Barely seven weeks into 2019 and Mastercard has already given us two major branding stories. First, the company dropped its name from its logo, becoming one of a small number of symbol brands that can rely on people recognising its brand without the name written.
Then it launched its sonic brand identity, a melody that will play wherever the Mastercard brand shows up whether that is in advertising, sponsorship or when customers make a transaction.
Both the steps point to a branding future in which grabbing attention within a few seconds will become key. The decision to drop the name from the logo was aimed squarely at devices such as smartphones that have much smaller real estate, making colour and recognisable symbols increasingly important. And the sonic brand aims to keep ahead of the move to devices such as voice assistants and smart speakers, where there is no visual real estate.
“[Consumers] recognise a brand when they see it, but in a situation where consumers have stopped interacting visually, whether it is searching for products or buying products, they are doing it through voice. Alexa, Google Home, smart speakers, you ask them something and then go ahead and buy it and there is no visual real estate at all to showcase my brand. Then how do we register our presence? That is a huge challenge,” said Mastercard marketing boss Raja Rajamannar, speaking at an event in London last night (18 February).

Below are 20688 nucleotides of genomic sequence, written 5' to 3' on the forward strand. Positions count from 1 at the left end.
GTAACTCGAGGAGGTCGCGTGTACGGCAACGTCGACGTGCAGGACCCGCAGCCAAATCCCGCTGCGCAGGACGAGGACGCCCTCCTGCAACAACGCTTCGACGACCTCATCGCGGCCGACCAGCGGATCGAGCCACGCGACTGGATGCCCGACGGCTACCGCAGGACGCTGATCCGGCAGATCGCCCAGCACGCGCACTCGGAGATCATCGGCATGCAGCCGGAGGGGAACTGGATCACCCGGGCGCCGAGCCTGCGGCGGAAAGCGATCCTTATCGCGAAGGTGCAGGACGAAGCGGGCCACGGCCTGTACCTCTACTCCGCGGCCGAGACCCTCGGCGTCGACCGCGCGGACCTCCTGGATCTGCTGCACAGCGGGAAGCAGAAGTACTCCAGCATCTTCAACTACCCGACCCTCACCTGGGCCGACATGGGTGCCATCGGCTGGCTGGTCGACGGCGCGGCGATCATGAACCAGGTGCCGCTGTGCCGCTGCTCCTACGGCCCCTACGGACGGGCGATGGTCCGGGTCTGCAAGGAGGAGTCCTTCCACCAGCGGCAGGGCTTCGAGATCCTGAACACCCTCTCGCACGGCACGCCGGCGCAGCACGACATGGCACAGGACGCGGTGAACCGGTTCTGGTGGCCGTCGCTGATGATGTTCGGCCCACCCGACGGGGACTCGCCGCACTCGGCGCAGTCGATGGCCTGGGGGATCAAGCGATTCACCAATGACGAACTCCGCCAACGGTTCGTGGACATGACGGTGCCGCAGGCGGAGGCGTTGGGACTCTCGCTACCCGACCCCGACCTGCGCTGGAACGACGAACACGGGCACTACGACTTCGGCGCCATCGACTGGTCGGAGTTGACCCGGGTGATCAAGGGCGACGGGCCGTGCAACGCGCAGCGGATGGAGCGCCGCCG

“So we decided we needed to rethink our branding strategy totally. How do we show up?”
The sonic brand took two years and a “big” investment in terms of both time and effort to develop. It is comprised of a distinct melody that is about 30 seconds along that can be adapted to work across genres and cultures, ensuring it is relevant both locally and to the situation where it is used, while maintaining Mastercard’s brand voice globally.
It will be used as the background music in ads, as well as in sponsorship, Mastercard’s call centres and as a ringtone should people want to download it.
The sound identity also includes a ‘mogo’ – a musical logo – that lasts for three seconds and will be used in situations such as point-of-sale, both online and in-store.
Developing a sonic brand identity
Rajamannar admits initial reaction to the brief was mixed. He describes agencies asking him “if he was smoking something” when he told them the plans, but says he was able to bring together people from the brand, its agencies and musicians that were “good at music and good at brand”.
“I had a core group of people who understood the brand and also had music sensibilities. That was critical,” he told Marketing Week. “And we told ourselves this is a very important project, we have to be really ahead of the game.”
The sonic brand starts with a DNA – a core melody that is the basis of the sound. But coming up with that melody was not simple, it had to adhere to a number of characteristics while working across genres and locations.
“The melody has to be simple, neutral, likeable, memorable because that’s how recognition happens, and memorability happens when a melody is hummable by normal people, not classically-trained musicians,” explains Rajamannar.
“At the same time, we operate in 210 countries and this melody has to resonate across all these countries, yet be adaptable. And it has to cut across genres; whether opera on one extreme or electronic dance music, it should be equally at home.”